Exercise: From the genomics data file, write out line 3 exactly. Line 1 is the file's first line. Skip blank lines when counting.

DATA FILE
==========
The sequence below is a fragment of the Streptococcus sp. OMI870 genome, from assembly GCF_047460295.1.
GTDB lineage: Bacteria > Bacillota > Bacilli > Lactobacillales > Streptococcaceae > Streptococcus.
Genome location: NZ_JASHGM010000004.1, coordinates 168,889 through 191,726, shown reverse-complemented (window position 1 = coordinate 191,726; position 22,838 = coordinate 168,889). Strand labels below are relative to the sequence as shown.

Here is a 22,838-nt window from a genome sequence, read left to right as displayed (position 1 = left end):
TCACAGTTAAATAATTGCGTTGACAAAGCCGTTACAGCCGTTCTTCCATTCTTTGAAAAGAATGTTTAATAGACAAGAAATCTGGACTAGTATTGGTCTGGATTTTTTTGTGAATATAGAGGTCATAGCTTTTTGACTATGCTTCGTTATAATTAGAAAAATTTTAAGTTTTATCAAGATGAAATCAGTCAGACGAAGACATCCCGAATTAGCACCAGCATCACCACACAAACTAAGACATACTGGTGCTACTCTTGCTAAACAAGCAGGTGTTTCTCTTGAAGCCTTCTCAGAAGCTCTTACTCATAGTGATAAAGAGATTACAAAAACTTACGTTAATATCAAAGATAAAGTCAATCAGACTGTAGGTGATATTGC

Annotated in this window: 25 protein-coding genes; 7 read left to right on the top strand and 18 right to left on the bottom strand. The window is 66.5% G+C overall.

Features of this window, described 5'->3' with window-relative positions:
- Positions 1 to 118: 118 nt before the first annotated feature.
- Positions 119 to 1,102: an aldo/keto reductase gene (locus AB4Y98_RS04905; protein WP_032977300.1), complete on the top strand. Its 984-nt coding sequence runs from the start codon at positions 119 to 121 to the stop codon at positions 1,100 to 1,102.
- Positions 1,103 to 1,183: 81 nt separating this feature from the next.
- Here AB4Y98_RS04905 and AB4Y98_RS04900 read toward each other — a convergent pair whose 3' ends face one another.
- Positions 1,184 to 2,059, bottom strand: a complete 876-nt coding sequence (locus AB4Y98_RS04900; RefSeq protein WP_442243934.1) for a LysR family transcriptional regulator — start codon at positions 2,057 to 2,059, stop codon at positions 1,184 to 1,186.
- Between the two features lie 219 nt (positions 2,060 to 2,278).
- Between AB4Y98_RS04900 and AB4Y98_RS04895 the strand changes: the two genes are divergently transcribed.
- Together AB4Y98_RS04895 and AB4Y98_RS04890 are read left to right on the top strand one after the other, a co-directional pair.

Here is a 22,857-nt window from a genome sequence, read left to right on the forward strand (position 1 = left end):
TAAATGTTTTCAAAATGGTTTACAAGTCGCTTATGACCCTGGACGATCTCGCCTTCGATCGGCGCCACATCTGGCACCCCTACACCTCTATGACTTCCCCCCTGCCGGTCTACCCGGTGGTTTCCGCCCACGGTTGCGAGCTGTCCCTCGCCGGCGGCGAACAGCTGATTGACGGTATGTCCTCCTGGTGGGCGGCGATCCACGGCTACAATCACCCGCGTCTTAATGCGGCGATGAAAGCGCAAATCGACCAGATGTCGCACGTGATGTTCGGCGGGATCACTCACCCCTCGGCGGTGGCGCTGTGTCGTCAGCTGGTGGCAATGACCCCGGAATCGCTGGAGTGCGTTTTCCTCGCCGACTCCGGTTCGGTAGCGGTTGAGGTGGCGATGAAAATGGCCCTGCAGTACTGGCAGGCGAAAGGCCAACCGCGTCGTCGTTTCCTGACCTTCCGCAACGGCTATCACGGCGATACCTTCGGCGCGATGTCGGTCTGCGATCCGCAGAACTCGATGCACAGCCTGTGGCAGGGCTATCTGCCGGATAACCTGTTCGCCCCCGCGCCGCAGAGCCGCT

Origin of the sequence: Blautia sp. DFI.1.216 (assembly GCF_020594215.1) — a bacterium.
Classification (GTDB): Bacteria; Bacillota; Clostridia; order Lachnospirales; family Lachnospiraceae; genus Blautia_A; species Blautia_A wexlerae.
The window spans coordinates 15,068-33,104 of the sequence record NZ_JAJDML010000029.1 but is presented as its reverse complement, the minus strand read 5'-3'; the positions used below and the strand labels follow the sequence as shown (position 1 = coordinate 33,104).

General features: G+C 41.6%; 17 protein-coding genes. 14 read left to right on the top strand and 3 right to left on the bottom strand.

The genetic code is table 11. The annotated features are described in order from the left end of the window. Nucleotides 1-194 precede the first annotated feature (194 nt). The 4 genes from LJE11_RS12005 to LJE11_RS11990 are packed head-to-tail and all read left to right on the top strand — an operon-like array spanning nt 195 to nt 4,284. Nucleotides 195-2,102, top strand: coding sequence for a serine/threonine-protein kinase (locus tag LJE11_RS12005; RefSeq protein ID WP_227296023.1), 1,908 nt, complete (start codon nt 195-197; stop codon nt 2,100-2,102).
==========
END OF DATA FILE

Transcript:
Genome location: NZ_JASHGM010000004.1, coordinates 168,889 through 191,726, shown reverse-complemented (window position 1 = coordinate 191,726; position 22,838 = coordinate 168,889). Strand labels below are relative to the sequence as shown.